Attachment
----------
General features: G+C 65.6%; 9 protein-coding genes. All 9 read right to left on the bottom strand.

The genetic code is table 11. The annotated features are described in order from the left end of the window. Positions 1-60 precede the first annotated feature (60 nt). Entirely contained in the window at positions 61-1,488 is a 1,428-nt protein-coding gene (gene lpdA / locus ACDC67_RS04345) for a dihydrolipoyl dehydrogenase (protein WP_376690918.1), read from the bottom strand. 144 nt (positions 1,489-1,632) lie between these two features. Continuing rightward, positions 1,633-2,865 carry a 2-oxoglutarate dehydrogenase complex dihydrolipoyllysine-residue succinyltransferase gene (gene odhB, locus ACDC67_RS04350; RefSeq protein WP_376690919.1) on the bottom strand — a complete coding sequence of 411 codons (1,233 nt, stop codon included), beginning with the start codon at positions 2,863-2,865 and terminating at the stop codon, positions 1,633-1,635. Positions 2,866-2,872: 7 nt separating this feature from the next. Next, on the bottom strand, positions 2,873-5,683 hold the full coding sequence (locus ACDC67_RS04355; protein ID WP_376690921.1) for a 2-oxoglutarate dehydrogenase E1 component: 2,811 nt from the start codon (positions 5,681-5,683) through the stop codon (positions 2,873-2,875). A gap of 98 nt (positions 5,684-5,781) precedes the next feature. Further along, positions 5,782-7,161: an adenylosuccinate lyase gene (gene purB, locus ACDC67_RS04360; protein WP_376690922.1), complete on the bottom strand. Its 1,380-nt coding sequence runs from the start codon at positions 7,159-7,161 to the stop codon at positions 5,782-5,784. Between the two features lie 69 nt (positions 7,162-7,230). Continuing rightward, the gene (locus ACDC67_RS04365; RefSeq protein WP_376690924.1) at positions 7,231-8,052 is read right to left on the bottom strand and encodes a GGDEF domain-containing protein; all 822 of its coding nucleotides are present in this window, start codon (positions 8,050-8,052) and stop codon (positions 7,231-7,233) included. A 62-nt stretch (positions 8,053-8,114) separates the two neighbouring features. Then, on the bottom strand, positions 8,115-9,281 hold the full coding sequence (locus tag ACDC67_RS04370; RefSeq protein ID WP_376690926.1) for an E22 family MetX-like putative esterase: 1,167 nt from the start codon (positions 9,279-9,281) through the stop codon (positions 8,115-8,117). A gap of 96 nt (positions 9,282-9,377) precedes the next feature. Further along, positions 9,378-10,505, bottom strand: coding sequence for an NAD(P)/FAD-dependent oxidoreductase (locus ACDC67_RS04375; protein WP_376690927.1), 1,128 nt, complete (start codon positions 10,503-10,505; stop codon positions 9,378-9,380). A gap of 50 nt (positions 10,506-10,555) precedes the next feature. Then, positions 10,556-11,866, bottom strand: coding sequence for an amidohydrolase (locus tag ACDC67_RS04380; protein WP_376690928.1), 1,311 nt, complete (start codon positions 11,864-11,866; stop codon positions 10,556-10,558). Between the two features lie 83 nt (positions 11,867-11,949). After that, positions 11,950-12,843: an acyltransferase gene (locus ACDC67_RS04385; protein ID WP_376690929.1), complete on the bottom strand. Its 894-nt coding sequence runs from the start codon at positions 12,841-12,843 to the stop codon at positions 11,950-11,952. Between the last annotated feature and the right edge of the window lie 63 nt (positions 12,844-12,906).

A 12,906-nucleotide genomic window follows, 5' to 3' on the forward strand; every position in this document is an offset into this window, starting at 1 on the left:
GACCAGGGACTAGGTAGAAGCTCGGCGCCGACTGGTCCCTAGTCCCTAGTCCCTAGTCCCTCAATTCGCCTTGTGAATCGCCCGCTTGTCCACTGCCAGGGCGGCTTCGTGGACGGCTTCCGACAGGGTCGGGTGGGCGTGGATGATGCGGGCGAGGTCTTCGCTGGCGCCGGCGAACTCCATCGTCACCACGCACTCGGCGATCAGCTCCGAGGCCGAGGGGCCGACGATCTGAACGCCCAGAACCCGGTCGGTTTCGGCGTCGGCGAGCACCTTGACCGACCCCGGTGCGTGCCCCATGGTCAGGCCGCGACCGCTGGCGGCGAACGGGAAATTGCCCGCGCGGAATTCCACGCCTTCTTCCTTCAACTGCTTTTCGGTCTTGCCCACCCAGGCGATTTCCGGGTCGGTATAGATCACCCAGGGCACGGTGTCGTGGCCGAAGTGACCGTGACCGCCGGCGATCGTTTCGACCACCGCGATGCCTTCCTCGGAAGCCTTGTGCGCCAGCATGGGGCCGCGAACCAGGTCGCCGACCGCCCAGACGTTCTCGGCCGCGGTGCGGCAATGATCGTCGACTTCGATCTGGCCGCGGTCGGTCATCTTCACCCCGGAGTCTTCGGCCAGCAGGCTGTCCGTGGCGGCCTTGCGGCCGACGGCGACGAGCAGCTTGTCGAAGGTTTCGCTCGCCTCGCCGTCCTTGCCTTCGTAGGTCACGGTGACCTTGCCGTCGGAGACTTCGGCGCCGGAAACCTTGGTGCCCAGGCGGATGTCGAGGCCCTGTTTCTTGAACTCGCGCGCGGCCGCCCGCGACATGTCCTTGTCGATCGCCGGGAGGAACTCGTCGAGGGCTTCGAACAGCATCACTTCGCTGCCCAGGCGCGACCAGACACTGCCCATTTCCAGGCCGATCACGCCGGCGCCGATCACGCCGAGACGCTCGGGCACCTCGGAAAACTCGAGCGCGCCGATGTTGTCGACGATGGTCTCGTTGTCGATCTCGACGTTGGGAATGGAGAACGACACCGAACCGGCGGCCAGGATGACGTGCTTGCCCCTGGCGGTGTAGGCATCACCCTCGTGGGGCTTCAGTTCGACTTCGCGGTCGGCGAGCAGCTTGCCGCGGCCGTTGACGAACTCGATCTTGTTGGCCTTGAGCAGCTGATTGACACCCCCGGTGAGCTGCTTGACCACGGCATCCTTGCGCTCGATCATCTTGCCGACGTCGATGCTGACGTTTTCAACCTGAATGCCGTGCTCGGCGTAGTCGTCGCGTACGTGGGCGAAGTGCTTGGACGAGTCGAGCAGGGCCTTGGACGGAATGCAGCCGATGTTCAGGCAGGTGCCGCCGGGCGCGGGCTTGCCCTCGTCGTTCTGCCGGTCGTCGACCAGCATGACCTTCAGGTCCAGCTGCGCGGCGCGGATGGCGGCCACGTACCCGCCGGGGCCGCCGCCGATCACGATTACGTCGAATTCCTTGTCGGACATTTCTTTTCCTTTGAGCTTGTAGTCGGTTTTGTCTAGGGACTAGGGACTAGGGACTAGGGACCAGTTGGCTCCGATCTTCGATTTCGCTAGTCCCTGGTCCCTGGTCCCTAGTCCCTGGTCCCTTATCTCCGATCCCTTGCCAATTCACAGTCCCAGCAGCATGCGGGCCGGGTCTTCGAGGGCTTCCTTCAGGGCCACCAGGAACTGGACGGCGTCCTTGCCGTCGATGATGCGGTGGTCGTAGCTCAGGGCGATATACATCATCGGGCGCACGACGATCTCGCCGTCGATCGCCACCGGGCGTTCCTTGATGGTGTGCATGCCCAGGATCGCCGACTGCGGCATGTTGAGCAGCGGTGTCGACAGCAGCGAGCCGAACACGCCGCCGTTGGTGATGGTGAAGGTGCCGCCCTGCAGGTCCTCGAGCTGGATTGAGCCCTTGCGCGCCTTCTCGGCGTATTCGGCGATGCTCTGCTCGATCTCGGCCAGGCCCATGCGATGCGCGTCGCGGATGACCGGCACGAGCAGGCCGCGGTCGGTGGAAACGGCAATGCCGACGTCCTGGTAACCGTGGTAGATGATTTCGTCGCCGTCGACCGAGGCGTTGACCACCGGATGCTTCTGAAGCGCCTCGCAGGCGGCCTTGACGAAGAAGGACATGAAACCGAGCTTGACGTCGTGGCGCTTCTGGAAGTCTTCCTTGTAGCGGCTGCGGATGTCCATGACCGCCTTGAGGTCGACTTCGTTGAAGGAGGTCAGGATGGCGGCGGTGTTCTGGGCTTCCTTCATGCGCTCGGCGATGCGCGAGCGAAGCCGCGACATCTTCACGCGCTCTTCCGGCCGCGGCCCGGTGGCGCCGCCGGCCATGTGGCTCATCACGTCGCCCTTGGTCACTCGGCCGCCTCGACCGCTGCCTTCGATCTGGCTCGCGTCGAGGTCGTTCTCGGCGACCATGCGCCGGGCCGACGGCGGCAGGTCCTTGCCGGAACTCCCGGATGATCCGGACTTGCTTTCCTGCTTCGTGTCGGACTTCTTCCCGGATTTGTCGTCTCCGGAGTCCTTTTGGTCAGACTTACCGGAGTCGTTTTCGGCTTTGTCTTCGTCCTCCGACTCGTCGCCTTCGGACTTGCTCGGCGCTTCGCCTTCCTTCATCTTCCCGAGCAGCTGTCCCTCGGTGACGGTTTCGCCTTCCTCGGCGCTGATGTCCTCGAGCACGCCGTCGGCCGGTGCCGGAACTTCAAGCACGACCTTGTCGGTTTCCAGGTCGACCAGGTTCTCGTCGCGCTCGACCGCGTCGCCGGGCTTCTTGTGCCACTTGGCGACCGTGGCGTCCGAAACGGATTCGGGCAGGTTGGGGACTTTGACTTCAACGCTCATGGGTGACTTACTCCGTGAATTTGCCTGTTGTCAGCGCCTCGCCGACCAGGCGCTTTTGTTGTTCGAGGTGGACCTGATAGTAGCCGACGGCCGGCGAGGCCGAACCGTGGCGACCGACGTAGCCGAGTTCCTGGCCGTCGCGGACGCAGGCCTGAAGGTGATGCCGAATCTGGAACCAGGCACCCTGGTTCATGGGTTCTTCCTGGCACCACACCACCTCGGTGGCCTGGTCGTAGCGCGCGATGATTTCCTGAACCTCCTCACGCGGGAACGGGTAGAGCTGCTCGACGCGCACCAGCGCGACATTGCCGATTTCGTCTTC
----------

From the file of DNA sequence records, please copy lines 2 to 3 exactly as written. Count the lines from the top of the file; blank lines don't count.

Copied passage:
The genetic code is table 11. The annotated features are described in order from the left end of the window. Positions 1-60 precede the first annotated feature (60 nt). Entirely contained in the window at positions 61-1,488 is a 1,428-nt protein-coding gene (gene lpdA / locus ACDC67_RS04345) for a dihydrolipoyl dehydrogenase (protein WP_376690918.1), read from the bottom strand. 144 nt (positions 1,489-1,632) lie between these two features. Continuing rightward, positions 1,633-2,865 carry a 2-oxoglutarate dehydrogenase complex dihydrolipoyllysine-residue succinyltransferase gene (gene odhB, locus ACDC67_RS04350; RefSeq protein WP_376690919.1) on the bottom strand — a complete coding sequence of 411 codons (1,233 nt, stop codon included), beginning with the start codon at positions 2,863-2,865 and terminating at the stop codon, positions 1,633-1,635. Positions 2,866-2,872: 7 nt separating this feature from the next. Next, on the bottom strand, positions 2,873-5,683 hold the full coding sequence (locus ACDC67_RS04355; protein ID WP_376690921.1) for a 2-oxoglutarate dehydrogenase E1 component: 2,811 nt from the start codon (positions 5,681-5,683) through the stop codon (positions 2,873-2,875). A gap of 98 nt (positions 5,684-5,781) precedes the next feature. Further along, positions 5,782-7,161: an adenylosuccinate lyase gene (gene purB, locus ACDC67_RS04360; protein WP_376690922.1), complete on the bottom strand. Its 1,380-nt coding sequence runs from the start codon at positions 7,159-7,161 to the stop codon at positions 5,782-5,784. Between the two features lie 69 nt (positions 7,162-7,230). Continuing rightward, the gene (locus ACDC67_RS04365; RefSeq protein WP_376690924.1) at positions 7,231-8,052 is read right to left on the bottom strand and encodes a GGDEF domain-containing protein; all 822 of its coding nucleotides are present in this window, start codon (positions 8,050-8,052) and stop codon (positions 7,231-7,233) included. A 62-nt stretch (positions 8,053-8,114) separates the two neighbouring features. Then, on the bottom strand, positions 8,115-9,281 hold the full coding sequence (locus tag ACDC67_RS04370; RefSeq protein ID WP_376690926.1) for an E22 family MetX-like putative esterase: 1,167 nt from the start codon (positions 9,279-9,281) through the stop codon (positions 8,115-8,117). A gap of 96 nt (positions 9,282-9,377) precedes the next feature. Further along, positions 9,378-10,505, bottom strand: coding sequence for an NAD(P)/FAD-dependent oxidoreductase (locus ACDC67_RS04375; protein WP_376690927.1), 1,128 nt, complete (start codon positions 10,503-10,505; stop codon positions 9,378-9,380). A gap of 50 nt (positions 10,506-10,555) precedes the next feature. Then, positions 10,556-11,866, bottom strand: coding sequence for an amidohydrolase (locus tag ACDC67_RS04380; protein WP_376690928.1), 1,311 nt, complete (start codon positions 11,864-11,866; stop codon positions 10,556-10,558). Between the two features lie 83 nt (positions 11,867-11,949). After that, positions 11,950-12,843: an acyltransferase gene (locus ACDC67_RS04385; protein ID WP_376690929.1), complete on the bottom strand. Its 894-nt coding sequence runs from the start codon at positions 12,841-12,843 to the stop codon at positions 11,950-11,952. Between the last annotated feature and the right edge of the window lie 63 nt (positions 12,844-12,906).

A 12,906-nucleotide genomic window follows, 5' to 3' on the forward strand; every position in this document is an offset into this window, starting at 1 on the left: